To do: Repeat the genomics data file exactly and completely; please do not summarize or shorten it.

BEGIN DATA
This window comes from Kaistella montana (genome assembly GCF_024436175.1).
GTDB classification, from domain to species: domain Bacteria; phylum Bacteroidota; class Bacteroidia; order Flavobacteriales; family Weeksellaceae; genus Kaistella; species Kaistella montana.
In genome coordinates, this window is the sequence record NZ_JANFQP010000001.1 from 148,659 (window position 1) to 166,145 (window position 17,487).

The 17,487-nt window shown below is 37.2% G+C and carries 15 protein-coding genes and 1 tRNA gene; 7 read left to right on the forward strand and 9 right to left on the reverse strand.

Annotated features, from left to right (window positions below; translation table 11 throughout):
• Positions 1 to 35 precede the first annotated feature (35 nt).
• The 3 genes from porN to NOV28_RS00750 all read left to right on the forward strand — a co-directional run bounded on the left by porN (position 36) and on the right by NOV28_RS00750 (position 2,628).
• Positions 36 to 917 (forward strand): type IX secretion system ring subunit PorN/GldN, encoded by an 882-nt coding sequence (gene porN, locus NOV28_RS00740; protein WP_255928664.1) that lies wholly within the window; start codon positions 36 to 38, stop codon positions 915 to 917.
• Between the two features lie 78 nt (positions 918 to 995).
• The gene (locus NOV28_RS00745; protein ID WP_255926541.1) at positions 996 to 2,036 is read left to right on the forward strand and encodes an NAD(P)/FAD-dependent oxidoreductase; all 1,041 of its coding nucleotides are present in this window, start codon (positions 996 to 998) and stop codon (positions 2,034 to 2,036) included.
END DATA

This window comes from Kaistella montana (genome assembly GCF_024436175.1).
GTDB classification, from domain to species: domain Bacteria; phylum Bacteroidota; class Bacteroidia; order Flavobacteriales; family Weeksellaceae; genus Kaistella; species Kaistella montana.
In genome coordinates, this window is the sequence record NZ_JANFQP010000001.1 from 148,659 (window position 1) to 166,145 (window position 17,487).

The 17,487-nt window shown below is 37.2% G+C and carries 15 protein-coding genes and 1 tRNA gene; 7 read left to right on the forward strand and 9 right to left on the reverse strand.

Annotated features, from left to right (window positions below; translation table 11 throughout):
• Positions 1 to 35 precede the first annotated feature (35 nt).
• The 3 genes from porN to NOV28_RS00750 all read left to right on the forward strand — a co-directional run bounded on the left by porN (position 36) and on the right by NOV28_RS00750 (position 2,628).
• Positions 36 to 917 (forward strand): type IX secretion system ring subunit PorN/GldN, encoded by an 882-nt coding sequence (gene porN, locus NOV28_RS00740; protein WP_255928664.1) that lies wholly within the window; start codon positions 36 to 38, stop codon positions 915 to 917.
• Between the two features lie 78 nt (positions 918 to 995).
• The gene (locus NOV28_RS00745; protein ID WP_255926541.1) at positions 996 to 2,036 is read left to right on the forward strand and encodes an NAD(P)/FAD-dependent oxidoreductase; all 1,041 of its coding nucleotides are present in this window, start codon (positions 996 to 998) and stop codon (positions 2,034 to 2,036) included.